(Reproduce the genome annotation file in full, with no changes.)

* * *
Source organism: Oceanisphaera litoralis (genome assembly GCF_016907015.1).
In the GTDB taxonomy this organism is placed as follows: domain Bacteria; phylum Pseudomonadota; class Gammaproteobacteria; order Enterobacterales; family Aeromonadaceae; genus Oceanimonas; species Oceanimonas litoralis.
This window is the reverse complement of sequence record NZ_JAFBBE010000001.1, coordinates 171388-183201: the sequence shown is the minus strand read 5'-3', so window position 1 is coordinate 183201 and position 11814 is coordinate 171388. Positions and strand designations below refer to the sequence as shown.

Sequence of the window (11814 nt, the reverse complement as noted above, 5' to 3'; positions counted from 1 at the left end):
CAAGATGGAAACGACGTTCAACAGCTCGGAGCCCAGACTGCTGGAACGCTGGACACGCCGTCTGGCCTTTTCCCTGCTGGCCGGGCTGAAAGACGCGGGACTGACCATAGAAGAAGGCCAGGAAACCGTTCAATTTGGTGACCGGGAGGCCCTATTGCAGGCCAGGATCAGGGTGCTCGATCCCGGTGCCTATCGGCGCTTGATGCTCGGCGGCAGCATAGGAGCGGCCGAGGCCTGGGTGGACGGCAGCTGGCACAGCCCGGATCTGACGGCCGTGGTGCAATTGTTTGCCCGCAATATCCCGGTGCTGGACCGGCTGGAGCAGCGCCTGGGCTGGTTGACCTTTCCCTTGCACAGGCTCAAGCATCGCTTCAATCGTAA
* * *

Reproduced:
Source organism: Oceanisphaera litoralis (genome assembly GCF_016907015.1).
In the GTDB taxonomy this organism is placed as follows: domain Bacteria; phylum Pseudomonadota; class Gammaproteobacteria; order Enterobacterales; family Aeromonadaceae; genus Oceanimonas; species Oceanimonas litoralis.
This window is the reverse complement of sequence record NZ_JAFBBE010000001.1, coordinates 171388-183201: the sequence shown is the minus strand read 5'-3', so window position 1 is coordinate 183201 and position 11814 is coordinate 171388. Positions and strand designations below refer to the sequence as shown.

Sequence of the window (11814 nt, the reverse complement as noted above, 5' to 3'; positions counted from 1 at the left end):
CAAGATGGAAACGACGTTCAACAGCTCGGAGCCCAGACTGCTGGAACGCTGGACACGCCGTCTGGCCTTTTCCCTGCTGGCCGGGCTGAAAGACGCGGGACTGACCATAGAAGAAGGCCAGGAAACCGTTCAATTTGGTGACCGGGAGGCCCTATTGCAGGCCAGGATCAGGGTGCTCGATCCCGGTGCCTATCGGCGCTTGATGCTCGGCGGCAGCATAGGAGCGGCCGAGGCCTGGGTGGACGGCAGCTGGCACAGCCCGGATCTGACGGCCGTGGTGCAATTGTTTGCCCGCAATATCCCGGTGCTGGACCGGCTGGAGCAGCGCCTGGGCTGGTTGACCTTTCCCTTGCACAGGCTCAAGCATCGCTTCAATCGTAA